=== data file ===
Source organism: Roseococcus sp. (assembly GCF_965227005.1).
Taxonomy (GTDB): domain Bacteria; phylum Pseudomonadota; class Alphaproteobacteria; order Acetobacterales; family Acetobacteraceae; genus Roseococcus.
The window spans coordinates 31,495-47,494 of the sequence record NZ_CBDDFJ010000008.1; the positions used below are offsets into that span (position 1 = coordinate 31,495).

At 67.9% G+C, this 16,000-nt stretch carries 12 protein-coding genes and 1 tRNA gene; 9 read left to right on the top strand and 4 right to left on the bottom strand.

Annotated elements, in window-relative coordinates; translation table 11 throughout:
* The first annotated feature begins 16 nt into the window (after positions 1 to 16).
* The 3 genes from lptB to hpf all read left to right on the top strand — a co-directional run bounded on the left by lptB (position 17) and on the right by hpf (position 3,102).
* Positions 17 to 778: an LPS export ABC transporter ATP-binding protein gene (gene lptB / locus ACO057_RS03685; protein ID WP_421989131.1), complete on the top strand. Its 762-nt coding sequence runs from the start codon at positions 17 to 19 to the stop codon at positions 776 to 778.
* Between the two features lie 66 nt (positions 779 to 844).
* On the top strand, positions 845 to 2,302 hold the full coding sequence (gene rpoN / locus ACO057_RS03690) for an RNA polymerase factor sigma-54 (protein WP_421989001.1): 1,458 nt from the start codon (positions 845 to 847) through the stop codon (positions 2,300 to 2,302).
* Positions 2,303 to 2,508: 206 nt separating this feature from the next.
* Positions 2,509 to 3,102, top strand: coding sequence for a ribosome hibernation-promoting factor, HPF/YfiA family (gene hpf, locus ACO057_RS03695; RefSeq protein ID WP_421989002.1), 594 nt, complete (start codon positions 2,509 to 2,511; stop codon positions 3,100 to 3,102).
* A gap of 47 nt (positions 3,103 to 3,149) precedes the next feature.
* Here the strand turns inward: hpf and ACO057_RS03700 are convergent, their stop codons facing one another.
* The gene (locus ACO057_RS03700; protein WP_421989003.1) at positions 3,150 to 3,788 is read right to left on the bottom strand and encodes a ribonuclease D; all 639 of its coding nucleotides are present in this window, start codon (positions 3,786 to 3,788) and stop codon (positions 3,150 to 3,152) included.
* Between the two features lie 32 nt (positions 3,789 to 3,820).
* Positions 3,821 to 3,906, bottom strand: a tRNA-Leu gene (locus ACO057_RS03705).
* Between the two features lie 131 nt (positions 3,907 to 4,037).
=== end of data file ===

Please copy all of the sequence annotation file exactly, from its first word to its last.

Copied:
Source organism: Roseococcus sp. (assembly GCF_965227005.1).
Taxonomy (GTDB): domain Bacteria; phylum Pseudomonadota; class Alphaproteobacteria; order Acetobacterales; family Acetobacteraceae; genus Roseococcus.
The window spans coordinates 31,495-47,494 of the sequence record NZ_CBDDFJ010000008.1; the positions used below are offsets into that span (position 1 = coordinate 31,495).

At 67.9% G+C, this 16,000-nt stretch carries 12 protein-coding genes and 1 tRNA gene; 9 read left to right on the top strand and 4 right to left on the bottom strand.

Annotated elements, in window-relative coordinates; translation table 11 throughout:
* The first annotated feature begins 16 nt into the window (after positions 1 to 16).
* The 3 genes from lptB to hpf all read left to right on the top strand — a co-directional run bounded on the left by lptB (position 17) and on the right by hpf (position 3,102).
* Positions 17 to 778: an LPS export ABC transporter ATP-binding protein gene (gene lptB / locus ACO057_RS03685; protein ID WP_421989131.1), complete on the top strand. Its 762-nt coding sequence runs from the start codon at positions 17 to 19 to the stop codon at positions 776 to 778.
* Between the two features lie 66 nt (positions 779 to 844).
* On the top strand, positions 845 to 2,302 hold the full coding sequence (gene rpoN / locus ACO057_RS03690) for an RNA polymerase factor sigma-54 (protein WP_421989001.1): 1,458 nt from the start codon (positions 845 to 847) through the stop codon (positions 2,300 to 2,302).
* Positions 2,303 to 2,508: 206 nt separating this feature from the next.
* Positions 2,509 to 3,102, top strand: coding sequence for a ribosome hibernation-promoting factor, HPF/YfiA family (gene hpf, locus ACO057_RS03695; RefSeq protein ID WP_421989002.1), 594 nt, complete (start codon positions 2,509 to 2,511; stop codon positions 3,100 to 3,102).
* A gap of 47 nt (positions 3,103 to 3,149) precedes the next feature.
* Here the strand turns inward: hpf and ACO057_RS03700 are convergent, their stop codons facing one another.
* The gene (locus ACO057_RS03700; protein WP_421989003.1) at positions 3,150 to 3,788 is read right to left on the bottom strand and encodes a ribonuclease D; all 639 of its coding nucleotides are present in this window, start codon (positions 3,786 to 3,788) and stop codon (positions 3,150 to 3,152) included.
* Between the two features lie 32 nt (positions 3,789 to 3,820).
* Positions 3,821 to 3,906, bottom strand: a tRNA-Leu gene (locus ACO057_RS03705).
* Between the two features lie 131 nt (positions 3,907 to 4,037).